Book Review for “Queen of the Owls” by Barbara Linn Probst
Elizabeth has always been the brainy one, the “owl” of the family, so to speak. Now she’s working on her doctorate in art history. Her topic is Georgia O’Keeffe’s paintings from her stay in Hawaii. At the same time, Elizabeth is noticing how all the other women around her seem to have much more romantic marriages than she does. Then, after watching the hunky guy in her Tai Chi class, she finally meets him and it ends up he’s a photographer. After a couple of platonic meetings, he makes a suggestion that intrigues Elizabeth both as a woman and as a way to try to understand O’Keeffe better.
To be honest, I wasn’t sure what I was getting into with this book. First, I’d met the author via several of the Facebook groups I frequent, and we became friends there. Then, she invited me to read and review her book. At the time, I thought I had a window in my reading list for around the publication date, so I agreed. Little did I know at the time that I’d later get not one, but two more ARCs with the same publication date! But a promise is a promise, and I wasn’t going to back out. The good news is, that although I know very little about art or art history, almost nothing about getting a PhD, and hardly anything about photography, I was very pleasantly surprised by this debut novel.
As usual, let me start out with the things that didn’t work out for me. My biggest problem with this book was that when Probst included any of the many quotes by O’Keeffe, I had a hard time distinguishing them from the rest of the text. While they were distinguishable, because the narrative was written in third person, these quotes were all in first person, they jarred me because I initially thought that suddenly Probst had switched POV on me. When I realized this misunderstanding, I also realized that what was missing with these quotes was either the inclusion of quotation marks or at the very least, putting them in italics. Either of these solutions would have cleared this up completely. Not the worst thing I’ve seen, but it did interrupt the flow of this story, which was a shame.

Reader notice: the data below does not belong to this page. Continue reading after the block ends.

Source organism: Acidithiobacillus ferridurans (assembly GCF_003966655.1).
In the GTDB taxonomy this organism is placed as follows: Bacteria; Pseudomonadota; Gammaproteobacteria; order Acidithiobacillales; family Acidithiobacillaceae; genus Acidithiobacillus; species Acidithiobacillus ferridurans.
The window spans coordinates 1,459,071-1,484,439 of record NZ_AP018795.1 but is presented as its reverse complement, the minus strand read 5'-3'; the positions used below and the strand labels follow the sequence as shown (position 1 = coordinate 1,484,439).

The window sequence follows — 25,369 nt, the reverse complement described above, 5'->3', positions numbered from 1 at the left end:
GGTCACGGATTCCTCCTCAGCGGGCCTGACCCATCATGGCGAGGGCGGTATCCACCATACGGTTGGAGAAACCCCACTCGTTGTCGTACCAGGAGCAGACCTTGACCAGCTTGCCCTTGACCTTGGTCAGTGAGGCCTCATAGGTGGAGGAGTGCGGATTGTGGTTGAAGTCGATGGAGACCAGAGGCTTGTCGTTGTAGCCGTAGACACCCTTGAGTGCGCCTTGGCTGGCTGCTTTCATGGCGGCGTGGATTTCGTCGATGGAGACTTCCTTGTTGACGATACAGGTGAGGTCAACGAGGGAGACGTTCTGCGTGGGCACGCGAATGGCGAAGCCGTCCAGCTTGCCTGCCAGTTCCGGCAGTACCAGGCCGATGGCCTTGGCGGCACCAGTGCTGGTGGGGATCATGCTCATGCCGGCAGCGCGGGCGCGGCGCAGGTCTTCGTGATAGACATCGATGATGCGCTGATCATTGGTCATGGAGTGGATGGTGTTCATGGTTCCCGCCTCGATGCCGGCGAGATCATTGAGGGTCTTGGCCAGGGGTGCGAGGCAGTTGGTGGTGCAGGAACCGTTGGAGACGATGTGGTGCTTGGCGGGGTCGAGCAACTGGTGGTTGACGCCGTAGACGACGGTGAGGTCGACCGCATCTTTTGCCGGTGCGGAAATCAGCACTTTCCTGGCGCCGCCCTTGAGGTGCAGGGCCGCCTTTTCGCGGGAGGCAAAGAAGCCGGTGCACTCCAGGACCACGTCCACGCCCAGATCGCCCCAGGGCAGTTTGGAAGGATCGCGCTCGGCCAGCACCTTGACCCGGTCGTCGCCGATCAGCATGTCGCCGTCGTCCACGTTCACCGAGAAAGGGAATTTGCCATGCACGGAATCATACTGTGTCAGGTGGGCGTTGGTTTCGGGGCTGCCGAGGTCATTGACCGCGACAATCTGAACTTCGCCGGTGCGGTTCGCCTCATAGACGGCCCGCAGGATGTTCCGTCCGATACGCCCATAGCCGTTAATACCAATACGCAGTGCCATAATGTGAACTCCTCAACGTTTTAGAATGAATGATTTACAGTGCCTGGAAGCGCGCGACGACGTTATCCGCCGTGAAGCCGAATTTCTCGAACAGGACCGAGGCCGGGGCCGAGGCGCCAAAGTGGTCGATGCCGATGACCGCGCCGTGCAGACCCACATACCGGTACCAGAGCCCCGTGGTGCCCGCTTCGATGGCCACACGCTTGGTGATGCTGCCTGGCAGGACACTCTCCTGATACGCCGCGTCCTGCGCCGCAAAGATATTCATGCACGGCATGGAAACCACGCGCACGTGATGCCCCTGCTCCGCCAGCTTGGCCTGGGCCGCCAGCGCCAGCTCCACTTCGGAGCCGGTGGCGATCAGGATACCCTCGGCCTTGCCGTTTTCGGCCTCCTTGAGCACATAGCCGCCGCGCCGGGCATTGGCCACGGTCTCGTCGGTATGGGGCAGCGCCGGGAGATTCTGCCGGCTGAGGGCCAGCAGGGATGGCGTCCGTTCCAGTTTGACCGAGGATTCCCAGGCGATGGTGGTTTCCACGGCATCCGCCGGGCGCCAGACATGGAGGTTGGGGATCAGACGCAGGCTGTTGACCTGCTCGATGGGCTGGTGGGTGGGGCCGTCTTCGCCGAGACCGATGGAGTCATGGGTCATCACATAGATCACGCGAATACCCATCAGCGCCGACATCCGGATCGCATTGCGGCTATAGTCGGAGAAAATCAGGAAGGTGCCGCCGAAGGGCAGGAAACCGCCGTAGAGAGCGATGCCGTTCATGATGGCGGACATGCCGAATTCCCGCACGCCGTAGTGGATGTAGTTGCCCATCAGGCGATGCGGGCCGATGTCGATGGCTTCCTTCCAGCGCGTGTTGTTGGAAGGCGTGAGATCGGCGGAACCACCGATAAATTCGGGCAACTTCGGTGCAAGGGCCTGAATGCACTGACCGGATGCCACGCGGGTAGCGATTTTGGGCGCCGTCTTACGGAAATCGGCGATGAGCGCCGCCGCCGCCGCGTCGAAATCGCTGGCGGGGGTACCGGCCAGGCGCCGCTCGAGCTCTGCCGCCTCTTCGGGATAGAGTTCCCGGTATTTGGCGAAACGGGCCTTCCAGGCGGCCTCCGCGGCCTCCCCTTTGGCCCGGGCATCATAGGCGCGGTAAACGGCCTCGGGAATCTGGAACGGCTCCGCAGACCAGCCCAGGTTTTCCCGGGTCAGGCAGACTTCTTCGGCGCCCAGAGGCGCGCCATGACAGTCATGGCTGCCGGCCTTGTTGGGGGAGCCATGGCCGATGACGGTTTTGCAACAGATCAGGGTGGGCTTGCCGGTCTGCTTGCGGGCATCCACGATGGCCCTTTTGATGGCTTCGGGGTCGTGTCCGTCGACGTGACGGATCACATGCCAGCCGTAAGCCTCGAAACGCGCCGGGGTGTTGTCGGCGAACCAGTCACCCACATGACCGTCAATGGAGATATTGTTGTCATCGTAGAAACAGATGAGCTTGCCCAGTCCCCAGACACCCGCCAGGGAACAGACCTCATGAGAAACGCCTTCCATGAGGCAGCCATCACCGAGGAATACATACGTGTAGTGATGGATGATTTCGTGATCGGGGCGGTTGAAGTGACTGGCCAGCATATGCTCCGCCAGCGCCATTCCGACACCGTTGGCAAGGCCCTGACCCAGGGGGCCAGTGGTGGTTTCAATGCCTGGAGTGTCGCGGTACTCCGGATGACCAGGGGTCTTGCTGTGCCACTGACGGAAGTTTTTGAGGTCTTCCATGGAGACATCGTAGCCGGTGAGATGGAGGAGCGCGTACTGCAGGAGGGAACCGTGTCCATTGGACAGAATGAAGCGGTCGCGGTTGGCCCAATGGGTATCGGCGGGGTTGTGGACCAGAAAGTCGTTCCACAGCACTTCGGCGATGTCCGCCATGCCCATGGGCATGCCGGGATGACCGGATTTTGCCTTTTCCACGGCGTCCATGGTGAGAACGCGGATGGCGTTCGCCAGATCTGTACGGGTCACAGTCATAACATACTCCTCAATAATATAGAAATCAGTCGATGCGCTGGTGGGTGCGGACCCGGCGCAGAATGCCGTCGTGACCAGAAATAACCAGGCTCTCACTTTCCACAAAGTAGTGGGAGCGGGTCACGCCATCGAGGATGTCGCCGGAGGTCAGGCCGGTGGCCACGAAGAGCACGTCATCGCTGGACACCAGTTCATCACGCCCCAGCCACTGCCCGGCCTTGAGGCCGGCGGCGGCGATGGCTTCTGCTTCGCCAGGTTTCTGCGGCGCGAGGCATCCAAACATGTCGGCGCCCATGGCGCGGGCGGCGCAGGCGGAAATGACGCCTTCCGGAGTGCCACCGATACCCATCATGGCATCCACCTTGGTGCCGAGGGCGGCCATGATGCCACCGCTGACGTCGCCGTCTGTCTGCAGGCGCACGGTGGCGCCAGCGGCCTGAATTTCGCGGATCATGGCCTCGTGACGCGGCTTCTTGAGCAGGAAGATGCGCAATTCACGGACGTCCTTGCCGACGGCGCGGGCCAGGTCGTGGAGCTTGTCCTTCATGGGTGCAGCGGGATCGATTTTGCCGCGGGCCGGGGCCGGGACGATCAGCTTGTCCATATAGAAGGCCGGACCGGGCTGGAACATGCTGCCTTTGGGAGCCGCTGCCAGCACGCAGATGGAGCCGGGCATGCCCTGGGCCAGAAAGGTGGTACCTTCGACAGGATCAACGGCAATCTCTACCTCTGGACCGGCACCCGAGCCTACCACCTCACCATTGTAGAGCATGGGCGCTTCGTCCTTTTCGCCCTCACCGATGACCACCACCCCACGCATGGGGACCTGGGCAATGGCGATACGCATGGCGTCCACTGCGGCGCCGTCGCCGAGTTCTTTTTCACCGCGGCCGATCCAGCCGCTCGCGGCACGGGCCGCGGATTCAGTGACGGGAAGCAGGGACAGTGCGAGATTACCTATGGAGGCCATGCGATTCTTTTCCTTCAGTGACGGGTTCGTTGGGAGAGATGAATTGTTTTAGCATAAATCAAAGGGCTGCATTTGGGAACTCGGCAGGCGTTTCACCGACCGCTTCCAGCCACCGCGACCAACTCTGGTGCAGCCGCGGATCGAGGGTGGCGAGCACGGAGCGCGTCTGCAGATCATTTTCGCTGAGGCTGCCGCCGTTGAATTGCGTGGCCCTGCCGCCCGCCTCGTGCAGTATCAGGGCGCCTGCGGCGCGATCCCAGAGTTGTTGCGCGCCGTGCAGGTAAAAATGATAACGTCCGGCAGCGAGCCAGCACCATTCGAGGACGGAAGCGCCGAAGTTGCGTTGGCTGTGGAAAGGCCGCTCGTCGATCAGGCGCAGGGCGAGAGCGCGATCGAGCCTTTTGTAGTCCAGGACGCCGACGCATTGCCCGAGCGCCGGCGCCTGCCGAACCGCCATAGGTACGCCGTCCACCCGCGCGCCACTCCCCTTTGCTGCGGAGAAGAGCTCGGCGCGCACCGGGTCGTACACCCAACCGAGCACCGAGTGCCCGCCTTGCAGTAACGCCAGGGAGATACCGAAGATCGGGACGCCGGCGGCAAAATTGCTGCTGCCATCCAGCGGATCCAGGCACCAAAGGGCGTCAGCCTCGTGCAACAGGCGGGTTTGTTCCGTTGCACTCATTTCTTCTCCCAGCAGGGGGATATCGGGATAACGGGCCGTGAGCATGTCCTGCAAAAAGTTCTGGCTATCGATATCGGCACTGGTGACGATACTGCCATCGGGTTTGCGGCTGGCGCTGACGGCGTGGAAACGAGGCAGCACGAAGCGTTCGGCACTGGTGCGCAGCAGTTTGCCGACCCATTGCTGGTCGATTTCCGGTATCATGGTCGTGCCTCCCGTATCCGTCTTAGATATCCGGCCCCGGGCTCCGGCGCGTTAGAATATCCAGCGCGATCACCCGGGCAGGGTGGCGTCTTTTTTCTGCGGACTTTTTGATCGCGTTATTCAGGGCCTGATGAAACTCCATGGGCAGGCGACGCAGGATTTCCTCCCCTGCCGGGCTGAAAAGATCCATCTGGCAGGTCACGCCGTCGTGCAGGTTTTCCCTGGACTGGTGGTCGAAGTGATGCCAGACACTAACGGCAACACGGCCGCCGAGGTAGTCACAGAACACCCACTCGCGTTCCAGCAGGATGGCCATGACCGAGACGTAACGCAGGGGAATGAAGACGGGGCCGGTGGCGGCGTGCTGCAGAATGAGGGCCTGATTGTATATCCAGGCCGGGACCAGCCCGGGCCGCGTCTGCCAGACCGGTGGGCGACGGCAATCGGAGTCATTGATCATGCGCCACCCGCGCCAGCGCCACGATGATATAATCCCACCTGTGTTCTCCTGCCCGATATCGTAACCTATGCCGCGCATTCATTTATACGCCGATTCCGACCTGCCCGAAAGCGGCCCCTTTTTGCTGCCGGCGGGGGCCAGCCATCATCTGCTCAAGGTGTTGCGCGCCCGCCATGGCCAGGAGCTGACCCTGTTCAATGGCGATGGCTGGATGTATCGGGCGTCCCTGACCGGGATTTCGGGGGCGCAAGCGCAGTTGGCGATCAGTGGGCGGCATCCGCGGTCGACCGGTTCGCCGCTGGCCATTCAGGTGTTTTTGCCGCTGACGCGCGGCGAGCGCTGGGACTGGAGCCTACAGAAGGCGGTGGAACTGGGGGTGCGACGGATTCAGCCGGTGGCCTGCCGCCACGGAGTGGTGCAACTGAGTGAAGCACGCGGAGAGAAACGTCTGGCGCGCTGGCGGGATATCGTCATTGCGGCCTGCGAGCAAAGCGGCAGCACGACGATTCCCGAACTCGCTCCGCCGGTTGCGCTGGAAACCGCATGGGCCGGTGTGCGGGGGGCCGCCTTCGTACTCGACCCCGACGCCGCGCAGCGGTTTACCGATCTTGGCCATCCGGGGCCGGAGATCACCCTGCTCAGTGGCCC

Despite this, there were two things that impressed me about this novel. The first of which was how realistic the whole process of writing a PhD felt to me. All the research, all the consultations, all the advice that Probst described here felt so true to life, I was getting anxious about how and when she would find the time and motivation to write it all up! While that bit wasn’t detailed (which I felt was the only thing missing about this aspect of the story), I understand that Probst was able to draw on her own PhD experience for this book, so the old “write what you know” came in here. mind you, Probst’s doctorate was in Social Work and not art history, but the process is, I’m sure, much the same.
The other thing that captivated me was how Probst was able to really get into Elizabeth’s brain and emotions, as if she herself was experiencing everything that Elizabeth was going through. Although sometimes these third-person introspective passages felt a touch too long, thereby halting the action or breaking up the dialog (and again, slowing the flow of the story a touch), the level of insight into Elizabeth’s inner world was riveting. Plus, watching how Elizabeth grappled with her own actions and reactions to things people did or said, or just things happening around, her was truly fascinating. I’m guessing that this was the social worker in Probst coming through in her fiction, and I have to say that it worked very well. In fact, although there was an element of more telling than showing going on with these passages, they were still very engaging, and they surely were what kept me reading.
Of course, the plot here was also well thought out, and just intricate enough to keep one guessing how it would all turn out in the end. That’s isn’t easy for an author to do with me – I can usually guess at the happy, unhappy, or mixture of either long before the book ended. Not so here. In addition, Probst did a marvelous job of pacing with this book (except for those bits mentioned above that interrupted the flow from time to time), building it up throughout the story at just the right pace, until the climax and ending. Finally, I was really happy with the ending of this book, and I wouldn’t have changed it in the slightest. That’s real talent for you (since endings are sometimes new author’s biggest downfalls), and I think Probst has succeeded in translating her capabilities in real life to becoming a truly talented author. I can therefore recommend this novel with a very healthy four and a half stars out of five, and I do look forward to her next effort!
She Writes Press released “Queen of the Owls” by Barbara Linn Probst on April 7, 2020. This book is available (via the following affiliate links) from Amazon, Foyles, Waterstones, Walmart (Kobo) US eBooks and audiobooks, iTunes (iBook or audiobook), The Book Depository (both with free worldwide delivery), new or used from Alibris, used from Better World Books (promoting libraries and world literary), as well as from Bookshop.org or an IndieBound store near you. I received my ARC of this novel directly from the author.